Let’s get the big one out of the way – Private Matches/Custom Lobbies are coming to Destiny with Rise of Iron. It’s been a request of the community going all the way back to Vanilla, and now that it’s here it really is a game changer. Private Matches means that a true competitive scene can grow, along with a much more full content community. Machinima, community tournaments, pro games, mythbusting all can start to exist on a larger scale. The new settings let you pick any map, any game mode (outside of Crimson Doubles and SRL), the time of day, the presence of vehicles on the large maps and whether you enable Light advantage; and that’s not counting house rules. Your group wants to play sidearms only, with Light levels enabled on Asylum? Go for it. You’re a YouTuber who loves lore – you can now make some amazing video Grimoire content. Hide and Go Seek games are now actually a thing that can happen – they’ve been happening in the Twitch community since April in PvE, but now you can make them an actual game. The potential is incredibly powerful, and the idea of a content drought really doesn’t exist anymore. Now when there’s a few months without major updates, the community can fill that gap with tournaments, or whatever else we feel like. I’m super excited to see what this can bring with this community.

We also got a few more little details on stream, including a really great ViDoc that had a couple really interesting snippets. Let’s start with the gameplay we saw – two matches of the new game type Supremacy. Supremacy is essentially Kill Confirmed – you get a kill, you don’t score until you or a teammate picks up the dropped Crest. The mode looked like a lot of fun, it seemed fast paced and should cut back on camping more too. As long as we see a weapon balance patch with launch, the Crucible is going to be a hell of a lot of fun again. We saw two of the new artifacts in action too today – the Memory of Perun, showing the highlights on low health enemies and supered guardians; and the Memory of Gheleon with the new radar upgraded. The two new maps looked really great too – Floating Gardens looks like it’s going to play super fast, like a combo of Pantheon and Asylum; while the PS Exclusive map looked like a clearer version of The Anomaly set on Mercury. The new weapons they were playing with all looked great – it looked like they were all Faction weapons, a Dead Orbit auto rifle and shotgun, and a Future War Cult hand cannon. The hand cannon in particular looked like my preferred archetype for PvP – the slow, heavy hitting style. And of course, it was really refreshing to see Gjallarhorn back in use.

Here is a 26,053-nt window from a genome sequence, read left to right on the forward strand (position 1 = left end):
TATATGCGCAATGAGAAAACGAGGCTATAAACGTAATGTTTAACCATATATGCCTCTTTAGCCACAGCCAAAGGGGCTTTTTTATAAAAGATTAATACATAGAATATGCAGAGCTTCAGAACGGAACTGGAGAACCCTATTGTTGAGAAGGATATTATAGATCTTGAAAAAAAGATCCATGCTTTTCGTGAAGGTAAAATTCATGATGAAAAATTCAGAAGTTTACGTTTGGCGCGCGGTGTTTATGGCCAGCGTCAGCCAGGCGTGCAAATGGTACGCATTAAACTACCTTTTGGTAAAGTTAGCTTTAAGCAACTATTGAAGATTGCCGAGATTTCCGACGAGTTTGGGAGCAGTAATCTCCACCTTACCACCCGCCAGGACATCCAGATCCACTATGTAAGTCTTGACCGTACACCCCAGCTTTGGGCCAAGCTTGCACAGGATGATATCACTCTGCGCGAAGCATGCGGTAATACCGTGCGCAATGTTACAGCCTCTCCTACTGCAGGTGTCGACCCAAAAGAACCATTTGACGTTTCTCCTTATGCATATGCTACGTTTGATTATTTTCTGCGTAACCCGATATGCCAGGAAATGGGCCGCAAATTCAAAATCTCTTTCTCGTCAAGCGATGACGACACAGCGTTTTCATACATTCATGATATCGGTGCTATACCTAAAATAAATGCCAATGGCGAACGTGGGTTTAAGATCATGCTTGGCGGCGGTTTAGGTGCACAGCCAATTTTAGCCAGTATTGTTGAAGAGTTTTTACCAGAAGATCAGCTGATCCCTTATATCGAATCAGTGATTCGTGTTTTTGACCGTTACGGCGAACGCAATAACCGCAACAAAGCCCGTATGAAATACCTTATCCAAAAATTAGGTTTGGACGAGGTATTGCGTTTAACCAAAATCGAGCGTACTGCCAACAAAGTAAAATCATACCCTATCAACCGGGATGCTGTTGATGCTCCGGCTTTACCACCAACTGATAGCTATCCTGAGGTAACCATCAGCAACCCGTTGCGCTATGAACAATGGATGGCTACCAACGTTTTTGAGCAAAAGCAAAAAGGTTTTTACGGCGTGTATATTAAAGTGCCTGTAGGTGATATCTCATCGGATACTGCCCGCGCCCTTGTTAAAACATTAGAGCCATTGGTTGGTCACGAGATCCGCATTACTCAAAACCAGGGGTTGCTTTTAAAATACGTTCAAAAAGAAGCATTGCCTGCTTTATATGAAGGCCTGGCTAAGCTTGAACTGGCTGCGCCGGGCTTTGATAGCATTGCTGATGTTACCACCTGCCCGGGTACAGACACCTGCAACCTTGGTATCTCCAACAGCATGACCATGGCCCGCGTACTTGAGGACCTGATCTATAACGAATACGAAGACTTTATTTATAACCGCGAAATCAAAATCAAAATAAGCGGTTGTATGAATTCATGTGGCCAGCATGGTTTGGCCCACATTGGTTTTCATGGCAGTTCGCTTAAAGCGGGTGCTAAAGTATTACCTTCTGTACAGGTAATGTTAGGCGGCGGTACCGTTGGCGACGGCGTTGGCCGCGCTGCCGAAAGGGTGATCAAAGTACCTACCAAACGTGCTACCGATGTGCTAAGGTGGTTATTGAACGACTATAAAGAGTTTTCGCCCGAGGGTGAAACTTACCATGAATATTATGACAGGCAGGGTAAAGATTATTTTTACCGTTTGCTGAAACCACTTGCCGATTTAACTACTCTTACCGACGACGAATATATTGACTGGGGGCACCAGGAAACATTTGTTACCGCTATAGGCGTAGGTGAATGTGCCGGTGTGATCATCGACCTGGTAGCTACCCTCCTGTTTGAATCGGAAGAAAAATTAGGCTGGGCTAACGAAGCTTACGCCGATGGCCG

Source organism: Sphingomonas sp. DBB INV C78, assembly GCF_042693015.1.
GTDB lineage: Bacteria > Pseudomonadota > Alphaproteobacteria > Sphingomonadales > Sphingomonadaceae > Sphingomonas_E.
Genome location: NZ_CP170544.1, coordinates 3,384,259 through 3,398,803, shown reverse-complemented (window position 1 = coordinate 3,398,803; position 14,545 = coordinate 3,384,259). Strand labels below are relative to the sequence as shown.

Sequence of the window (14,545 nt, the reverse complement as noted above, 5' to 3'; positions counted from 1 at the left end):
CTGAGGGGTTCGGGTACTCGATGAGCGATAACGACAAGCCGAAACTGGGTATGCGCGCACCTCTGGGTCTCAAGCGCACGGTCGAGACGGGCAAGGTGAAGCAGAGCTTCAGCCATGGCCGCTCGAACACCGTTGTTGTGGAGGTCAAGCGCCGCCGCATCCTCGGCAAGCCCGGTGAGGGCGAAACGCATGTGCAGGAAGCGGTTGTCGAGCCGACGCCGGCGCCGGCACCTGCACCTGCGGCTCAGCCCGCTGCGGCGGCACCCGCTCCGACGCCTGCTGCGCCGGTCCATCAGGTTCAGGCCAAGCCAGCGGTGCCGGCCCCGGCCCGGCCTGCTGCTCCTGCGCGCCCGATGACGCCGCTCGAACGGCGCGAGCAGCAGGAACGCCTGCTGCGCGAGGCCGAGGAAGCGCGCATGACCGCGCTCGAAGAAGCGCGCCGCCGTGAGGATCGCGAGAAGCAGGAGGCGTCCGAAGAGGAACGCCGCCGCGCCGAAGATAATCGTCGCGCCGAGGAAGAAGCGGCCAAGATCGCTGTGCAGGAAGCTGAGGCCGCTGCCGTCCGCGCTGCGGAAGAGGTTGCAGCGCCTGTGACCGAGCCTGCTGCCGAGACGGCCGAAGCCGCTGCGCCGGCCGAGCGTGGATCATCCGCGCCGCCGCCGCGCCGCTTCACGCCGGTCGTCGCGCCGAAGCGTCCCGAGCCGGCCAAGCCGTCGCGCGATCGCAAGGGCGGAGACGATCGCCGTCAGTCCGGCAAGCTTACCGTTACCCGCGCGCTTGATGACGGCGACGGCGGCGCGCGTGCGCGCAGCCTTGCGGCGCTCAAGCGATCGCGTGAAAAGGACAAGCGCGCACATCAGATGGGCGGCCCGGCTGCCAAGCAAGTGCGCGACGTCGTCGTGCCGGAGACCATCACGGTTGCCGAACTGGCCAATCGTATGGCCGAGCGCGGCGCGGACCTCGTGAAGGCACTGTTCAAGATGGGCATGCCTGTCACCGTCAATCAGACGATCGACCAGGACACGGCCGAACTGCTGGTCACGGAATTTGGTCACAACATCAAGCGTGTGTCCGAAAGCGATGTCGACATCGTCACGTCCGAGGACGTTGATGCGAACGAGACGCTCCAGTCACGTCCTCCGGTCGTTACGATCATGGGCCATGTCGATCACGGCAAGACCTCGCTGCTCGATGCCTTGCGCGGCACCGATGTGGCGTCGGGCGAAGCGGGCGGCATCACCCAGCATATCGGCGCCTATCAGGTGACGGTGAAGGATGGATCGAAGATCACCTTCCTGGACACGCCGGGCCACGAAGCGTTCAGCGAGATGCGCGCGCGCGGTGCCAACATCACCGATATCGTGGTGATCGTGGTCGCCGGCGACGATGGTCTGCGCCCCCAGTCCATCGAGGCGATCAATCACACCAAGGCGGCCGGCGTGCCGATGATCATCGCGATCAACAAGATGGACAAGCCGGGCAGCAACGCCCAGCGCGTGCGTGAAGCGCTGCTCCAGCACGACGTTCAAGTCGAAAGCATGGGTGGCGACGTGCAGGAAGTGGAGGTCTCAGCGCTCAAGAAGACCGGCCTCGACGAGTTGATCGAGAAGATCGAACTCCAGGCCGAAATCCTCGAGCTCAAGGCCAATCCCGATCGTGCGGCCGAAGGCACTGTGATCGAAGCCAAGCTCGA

From the ViDoc though we got our first good look at a couple other details that have me salivating for Rise of Iron. For starters, we got an idea about the new Wretched Eye strike which looks really cool – a Captain Splicer who rips an Ogre’s eye out to use as a weapon? Yes Please. We got a little glimpse at the raid as well, which looks like it’s going to be a ton of fun – I love the themes behind the design, climbing that mountain (Wall) and then having to crash down to the core. My favorite thing though was that we actually got to see a good amount of new gear. The new sets – Iron Lord, Iron Banner, Raid and Trials of Osiris – all look incredible. I’m particularly pumped for the Titan Iron Lord armor with the ornaments on it – I can’t wait to be a flaming wolf Titan. The fact that we’ll have multiple sets of armor – including Faction sets – plus ornaments means that everyone will finally look different. Add in shaders, and class items taking those shaders and the variety that I’ve been hoping for will finally be popping up, at least with appearance. The other thing that I was really happy to see was some of the weapons. They quickly showed some new exotics – the weapon grid for one new machine gun, and models of a couple others. I picked out the “Robocop” style sidearm, and what looked to be a new sniper rifle; along with seeing Monte Carlo and Hawkmoon with their ornaments.

Rise of Iron looked amazing to begin with – everything we’ve been seeing has been exactly what I wanted to see come to Destiny. After today and seeing what the Crucible could be shaping into, I am totally on board for this expansion. It’s taken a couple years, but I think Destiny is finally starting to get into the spot it should be.

Destiny Rise of Iron – Let’s Talk Artifacts